To review all published clinical studies of thyroid hormone administration to brain-dead potential organ donors.
A search of PubMed using multiple search terms retrieved 401 publications including 35 original reports describing administration of thyroid hormone to brain-dead potential organ donors. Detailed review of the 35 original reports led to identification of two additional publications not retrieved in the original search. The 37 original publications reported findings from 16 separate case series or retrospective audits and seven randomized controlled trials, four of which were placebo-controlled. Meta-analysis was restricted to the four placebo-controlled randomized controlled trials.
Whereas all case series and retrospective audits reported a beneficial effect of thyroid hormone administration, all seven randomized controlled trials reported no benefit of thyroid hormone administration either alone or in combination with other hormonal therapies. In four placebo-controlled trials including 209 donors, administration of thyroid hormone (n = 108) compared with placebo (n = 101) had no significant effect on donor cardiac index (pooled mean difference, 0.15 L/min/m2; 95% confidence interval –0.18 to 0.48). The major limitation of the case series and retrospective audits was the lack of consideration of uncontrolled variables that confound interpretation of the results. A limitation of the randomized controlled trials was that the proportion of donors who were hemodynamically unstable or marginal in other ways was too small to exclude a benefit of thyroid hormone in this subgroup.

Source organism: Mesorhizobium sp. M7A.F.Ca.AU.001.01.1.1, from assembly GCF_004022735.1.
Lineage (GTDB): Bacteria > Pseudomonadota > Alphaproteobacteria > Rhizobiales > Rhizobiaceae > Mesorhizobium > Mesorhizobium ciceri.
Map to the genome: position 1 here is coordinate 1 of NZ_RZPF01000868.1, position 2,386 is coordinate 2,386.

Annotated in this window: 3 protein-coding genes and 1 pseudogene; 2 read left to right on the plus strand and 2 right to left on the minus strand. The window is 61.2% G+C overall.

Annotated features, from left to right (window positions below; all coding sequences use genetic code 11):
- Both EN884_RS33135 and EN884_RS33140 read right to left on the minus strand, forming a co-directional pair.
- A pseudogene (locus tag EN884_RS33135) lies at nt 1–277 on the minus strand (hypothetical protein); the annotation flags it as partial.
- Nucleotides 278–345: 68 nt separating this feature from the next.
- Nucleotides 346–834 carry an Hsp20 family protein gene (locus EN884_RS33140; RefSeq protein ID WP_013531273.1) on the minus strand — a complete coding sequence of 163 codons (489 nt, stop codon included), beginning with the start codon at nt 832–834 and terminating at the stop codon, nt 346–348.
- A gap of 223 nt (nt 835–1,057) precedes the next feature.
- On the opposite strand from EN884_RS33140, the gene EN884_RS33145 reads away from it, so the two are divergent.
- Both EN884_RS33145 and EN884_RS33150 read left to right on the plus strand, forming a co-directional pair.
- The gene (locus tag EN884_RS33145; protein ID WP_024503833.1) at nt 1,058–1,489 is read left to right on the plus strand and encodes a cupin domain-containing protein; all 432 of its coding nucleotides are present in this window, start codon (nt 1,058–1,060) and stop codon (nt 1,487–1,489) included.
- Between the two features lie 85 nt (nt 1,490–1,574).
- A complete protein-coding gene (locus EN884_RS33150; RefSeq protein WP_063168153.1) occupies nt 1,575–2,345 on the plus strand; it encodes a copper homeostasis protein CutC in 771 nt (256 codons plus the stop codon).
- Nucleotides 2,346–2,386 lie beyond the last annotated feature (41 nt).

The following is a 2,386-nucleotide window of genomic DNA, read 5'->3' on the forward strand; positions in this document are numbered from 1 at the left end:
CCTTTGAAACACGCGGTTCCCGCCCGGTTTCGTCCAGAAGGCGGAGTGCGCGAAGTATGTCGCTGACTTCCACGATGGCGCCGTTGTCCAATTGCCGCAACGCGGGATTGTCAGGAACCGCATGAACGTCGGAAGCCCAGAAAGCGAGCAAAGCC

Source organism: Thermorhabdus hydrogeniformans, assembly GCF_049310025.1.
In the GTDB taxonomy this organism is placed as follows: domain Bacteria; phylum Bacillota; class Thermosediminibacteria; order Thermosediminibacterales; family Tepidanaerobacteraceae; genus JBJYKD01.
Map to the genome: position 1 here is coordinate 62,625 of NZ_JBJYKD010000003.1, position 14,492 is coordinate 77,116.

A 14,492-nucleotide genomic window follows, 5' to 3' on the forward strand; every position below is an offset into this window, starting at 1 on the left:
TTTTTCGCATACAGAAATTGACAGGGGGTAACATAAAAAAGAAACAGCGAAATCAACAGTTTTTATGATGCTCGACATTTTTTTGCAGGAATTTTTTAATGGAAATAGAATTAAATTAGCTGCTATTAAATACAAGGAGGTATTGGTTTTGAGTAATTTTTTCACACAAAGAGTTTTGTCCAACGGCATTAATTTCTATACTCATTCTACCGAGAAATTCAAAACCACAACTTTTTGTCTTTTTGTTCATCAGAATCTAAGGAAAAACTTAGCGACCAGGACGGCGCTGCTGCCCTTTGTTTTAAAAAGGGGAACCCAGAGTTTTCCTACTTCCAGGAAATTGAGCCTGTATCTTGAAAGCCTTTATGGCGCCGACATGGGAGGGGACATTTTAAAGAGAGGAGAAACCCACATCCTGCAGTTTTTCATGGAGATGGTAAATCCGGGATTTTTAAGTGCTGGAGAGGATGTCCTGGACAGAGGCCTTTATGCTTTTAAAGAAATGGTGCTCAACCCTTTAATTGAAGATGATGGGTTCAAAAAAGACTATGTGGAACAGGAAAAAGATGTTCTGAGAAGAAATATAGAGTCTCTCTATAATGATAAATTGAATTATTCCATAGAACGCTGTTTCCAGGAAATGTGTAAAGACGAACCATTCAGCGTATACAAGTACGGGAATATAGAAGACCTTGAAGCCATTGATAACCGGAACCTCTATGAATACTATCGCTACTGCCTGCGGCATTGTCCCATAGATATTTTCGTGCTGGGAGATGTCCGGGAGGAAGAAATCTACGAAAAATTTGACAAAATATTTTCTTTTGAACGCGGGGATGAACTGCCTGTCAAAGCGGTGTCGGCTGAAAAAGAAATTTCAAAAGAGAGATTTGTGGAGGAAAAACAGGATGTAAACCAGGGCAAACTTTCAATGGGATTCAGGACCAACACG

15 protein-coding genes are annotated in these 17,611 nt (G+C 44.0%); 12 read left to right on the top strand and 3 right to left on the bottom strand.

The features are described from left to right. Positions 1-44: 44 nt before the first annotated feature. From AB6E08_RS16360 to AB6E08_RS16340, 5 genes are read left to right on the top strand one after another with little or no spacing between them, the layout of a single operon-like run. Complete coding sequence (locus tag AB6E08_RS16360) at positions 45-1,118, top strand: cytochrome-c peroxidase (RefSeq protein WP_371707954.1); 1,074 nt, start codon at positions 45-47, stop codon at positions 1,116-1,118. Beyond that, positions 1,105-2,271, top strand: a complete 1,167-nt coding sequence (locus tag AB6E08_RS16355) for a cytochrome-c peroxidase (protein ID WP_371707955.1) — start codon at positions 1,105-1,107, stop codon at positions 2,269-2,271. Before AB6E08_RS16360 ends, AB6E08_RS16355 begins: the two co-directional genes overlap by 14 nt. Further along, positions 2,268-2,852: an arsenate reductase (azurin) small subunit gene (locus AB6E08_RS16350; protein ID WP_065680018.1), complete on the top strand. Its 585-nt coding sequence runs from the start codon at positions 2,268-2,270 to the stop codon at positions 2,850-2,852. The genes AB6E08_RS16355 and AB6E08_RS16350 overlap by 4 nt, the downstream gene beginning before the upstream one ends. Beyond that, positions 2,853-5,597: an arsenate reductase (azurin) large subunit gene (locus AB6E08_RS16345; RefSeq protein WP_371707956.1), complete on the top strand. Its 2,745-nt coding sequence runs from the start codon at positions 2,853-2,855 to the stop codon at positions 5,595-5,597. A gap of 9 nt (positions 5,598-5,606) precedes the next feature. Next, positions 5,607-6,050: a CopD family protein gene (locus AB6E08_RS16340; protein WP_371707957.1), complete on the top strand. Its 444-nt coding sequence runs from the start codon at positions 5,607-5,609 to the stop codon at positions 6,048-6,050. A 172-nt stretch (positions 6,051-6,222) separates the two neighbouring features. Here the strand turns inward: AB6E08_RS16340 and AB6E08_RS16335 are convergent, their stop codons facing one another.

The findings of this systematic review do not support a role for routine administration of thyroid hormone in the brain-dead potential organ donor. Existing recommendations regarding the use of thyroid hormone in marginal donors are based on low-level evidence.
From the Heart & Lung Transplant Unit (PSM, AW), St. Vincent’s Hospital, Victor Chang Cardiac Research Institute, Sydney, New South Wales; Liverpool Hospital (AA, DB), Sydney, New South Wales; The Austin Hospital (DJ, WS), Melbourne Victoria; Flinders Medical Centre (GO), Adelaide, South Australia; Royal Perth Hospital (GD), Perth, Western Australia; School of Medicine and Pharmacology (GD), University of Western Australia; Donate Life (AA, DB, GO, WS), Australia,
*See also p. 1689.
The authors have not disclosed any potential conflicts of interest.
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